wpostServer: http://css.washingtonpost.com/wpost2
Robert H. Smith School of Business
The Motley Fool

Market Foolery Featured Podcasts

  • MarketFoolery: 07.29.2014
    UPS and Tile Shop Holdings struggle with their quarterly earnings.  Plus we dip into the Fool Mailbag.      
  • MarketFoolery: 07.28.2014
    Two mergers, two very different reactions on Wall Street.  Zillow buys Trulia for $3.5 billion, but are they overpaying?  On the other hand, Wall Street appears to love Dollar Tree buying fellow discount retailer Family Dollar for $8.5 billion.  We analyze the deals and discuss Virgin America’s impending IPO.
  • MarketFoolery 07.24.2014
    Facebook and Under Armour rise on strong quarterly results.  Plus, Motley Fool Funds analyst Tim Hanson discusses hedge fund manager Bill Ackman’s bet against Herbalife. 
Capital Business
Posted at 07:13 PM ET, 12/07/2012

Yes! Organic Market in Southeast to remain open under new name

Gary Cha, owner of the local chain of Yes! Organic Market stores, will continue selling groceries on Pennsylvania Avenue east of the Anacostia River, but he will do it after taking the word “organic” out of the store’s name.

In November, Cha announced that he needed to close the store because customers were having a tough time getting to it and he was losing money every month.


Gary Cha at Yes! Organic Market on Pennsylvania Avenue SE in September of 2010. (Jahi Chikwendiu - The Washington Post)
But after weeks of discussion with residents of the neighborhood, shoppers, his landlord and and city officials, Cha says he is going to give the store another try with an altered concept that he hopes will be more attractive to customers.

Cha plans to rename the store “Healthy Gourmet Market” and add more conventional groceries to the Pennsylvania Avenue location, such as mainstream cereals and beverages, as opposed to the more niche organic products that are staples of his stores in other District neighborhoods.

“It will be like a conventional grocery store. When people walk in there they will recognize names and brands that they have seen before,” he said.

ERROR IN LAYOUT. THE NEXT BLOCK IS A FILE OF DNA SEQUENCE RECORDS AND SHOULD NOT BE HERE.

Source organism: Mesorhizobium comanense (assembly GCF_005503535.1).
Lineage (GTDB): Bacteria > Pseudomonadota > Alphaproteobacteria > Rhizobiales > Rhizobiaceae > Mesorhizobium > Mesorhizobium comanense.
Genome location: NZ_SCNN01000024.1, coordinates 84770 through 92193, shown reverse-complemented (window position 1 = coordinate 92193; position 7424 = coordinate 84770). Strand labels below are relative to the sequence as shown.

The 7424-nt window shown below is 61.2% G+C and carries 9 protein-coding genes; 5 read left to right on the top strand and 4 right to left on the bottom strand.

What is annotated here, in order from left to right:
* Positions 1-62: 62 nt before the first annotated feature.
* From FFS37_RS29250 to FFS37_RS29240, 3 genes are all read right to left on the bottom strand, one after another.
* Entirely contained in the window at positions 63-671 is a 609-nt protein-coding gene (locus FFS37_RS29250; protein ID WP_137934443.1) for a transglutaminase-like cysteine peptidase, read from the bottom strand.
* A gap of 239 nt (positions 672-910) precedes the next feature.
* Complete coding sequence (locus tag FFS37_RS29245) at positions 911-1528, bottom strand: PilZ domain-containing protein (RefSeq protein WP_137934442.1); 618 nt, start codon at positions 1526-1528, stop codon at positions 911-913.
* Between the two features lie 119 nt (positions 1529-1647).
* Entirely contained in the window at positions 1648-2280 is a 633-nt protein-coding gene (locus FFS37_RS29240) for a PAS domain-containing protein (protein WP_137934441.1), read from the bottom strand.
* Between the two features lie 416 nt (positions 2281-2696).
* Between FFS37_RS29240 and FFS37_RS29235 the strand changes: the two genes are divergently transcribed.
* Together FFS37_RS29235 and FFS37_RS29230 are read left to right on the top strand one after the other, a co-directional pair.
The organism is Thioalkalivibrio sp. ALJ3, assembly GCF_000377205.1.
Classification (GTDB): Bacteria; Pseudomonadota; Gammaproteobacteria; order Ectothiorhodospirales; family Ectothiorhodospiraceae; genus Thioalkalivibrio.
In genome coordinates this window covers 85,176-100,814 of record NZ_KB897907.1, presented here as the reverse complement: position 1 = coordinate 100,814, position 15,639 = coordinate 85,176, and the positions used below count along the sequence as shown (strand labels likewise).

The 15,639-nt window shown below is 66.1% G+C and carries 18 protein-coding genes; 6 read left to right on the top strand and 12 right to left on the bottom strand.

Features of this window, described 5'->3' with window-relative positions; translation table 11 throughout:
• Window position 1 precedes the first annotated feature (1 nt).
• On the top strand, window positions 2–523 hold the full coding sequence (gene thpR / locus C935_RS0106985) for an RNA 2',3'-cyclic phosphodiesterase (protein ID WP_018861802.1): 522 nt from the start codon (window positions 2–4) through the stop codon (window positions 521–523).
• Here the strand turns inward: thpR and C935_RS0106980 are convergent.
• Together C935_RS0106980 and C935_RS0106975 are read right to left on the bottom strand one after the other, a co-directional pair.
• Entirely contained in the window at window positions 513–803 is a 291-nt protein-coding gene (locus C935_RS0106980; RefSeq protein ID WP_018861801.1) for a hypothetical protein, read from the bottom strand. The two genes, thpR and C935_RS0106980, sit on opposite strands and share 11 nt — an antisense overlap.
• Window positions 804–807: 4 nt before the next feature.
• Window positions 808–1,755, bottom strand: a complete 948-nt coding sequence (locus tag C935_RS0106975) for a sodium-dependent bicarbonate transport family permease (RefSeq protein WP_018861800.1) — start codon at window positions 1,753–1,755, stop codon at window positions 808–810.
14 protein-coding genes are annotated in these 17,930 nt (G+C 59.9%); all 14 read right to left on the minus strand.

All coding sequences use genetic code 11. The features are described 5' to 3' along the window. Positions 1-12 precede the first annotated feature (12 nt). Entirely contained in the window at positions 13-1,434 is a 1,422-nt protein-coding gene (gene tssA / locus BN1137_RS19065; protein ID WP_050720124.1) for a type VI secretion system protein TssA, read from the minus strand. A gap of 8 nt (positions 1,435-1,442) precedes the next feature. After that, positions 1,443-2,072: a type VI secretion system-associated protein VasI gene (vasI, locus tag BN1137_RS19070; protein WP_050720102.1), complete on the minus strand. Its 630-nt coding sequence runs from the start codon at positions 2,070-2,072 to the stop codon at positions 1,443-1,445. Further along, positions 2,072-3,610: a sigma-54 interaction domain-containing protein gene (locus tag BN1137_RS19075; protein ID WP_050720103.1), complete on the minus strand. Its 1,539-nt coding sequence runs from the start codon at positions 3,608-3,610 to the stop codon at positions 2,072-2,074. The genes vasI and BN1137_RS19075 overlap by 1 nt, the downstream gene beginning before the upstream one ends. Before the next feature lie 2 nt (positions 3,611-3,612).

Cha does not operate any other stores using names other than Yes! Organic, but he said that after speaking with Tim Chapman, developer of the building, and staff for Victor Hoskins, D.C. Deputy Mayor for Planning and Economic Development, he said he thought more customers might consider shopping at the store if he pulled the word “organic” from the name.

Cha said shoppers may think his products are more expensive than they really are, something he considered after reading a post from the blog, the The Art of Ward 8, showing that his prices were competitive with those of Anacostia Warehouse Supermarket, which closed recently. “I said, ‘Wow, that’s the impression we have, that we’re expensive,’” he said. “That’s an impression that’s hard to fight.”

There haven’t been any changes to the traffic pattern that Cha cited as one of the reasons for the store’s struggles, but he said he hoped the new concept would help “Healthy Gourmet Market” become a success.

“By operating under a different name, not organic, we’d have a better name of attracting more business there,” he said.

Chapman said he was glad that Cha would remain open. He described the new concept as “not high-end organic, but not low-end, if you know what I mean. Like a normal grocery store.”

Jose Sousa, a spokesman for Hoskins did not immediately comment.

Follow Jonathan O’Connell on Twitter: @oconnellpostbiz

By  |  07:13 PM ET, 12/07/2012

Tags:  Yes! Organic Market, Gary Cha, Tim Chapman

 
Read what others are saying
     

    © 2011 The Washington Post Company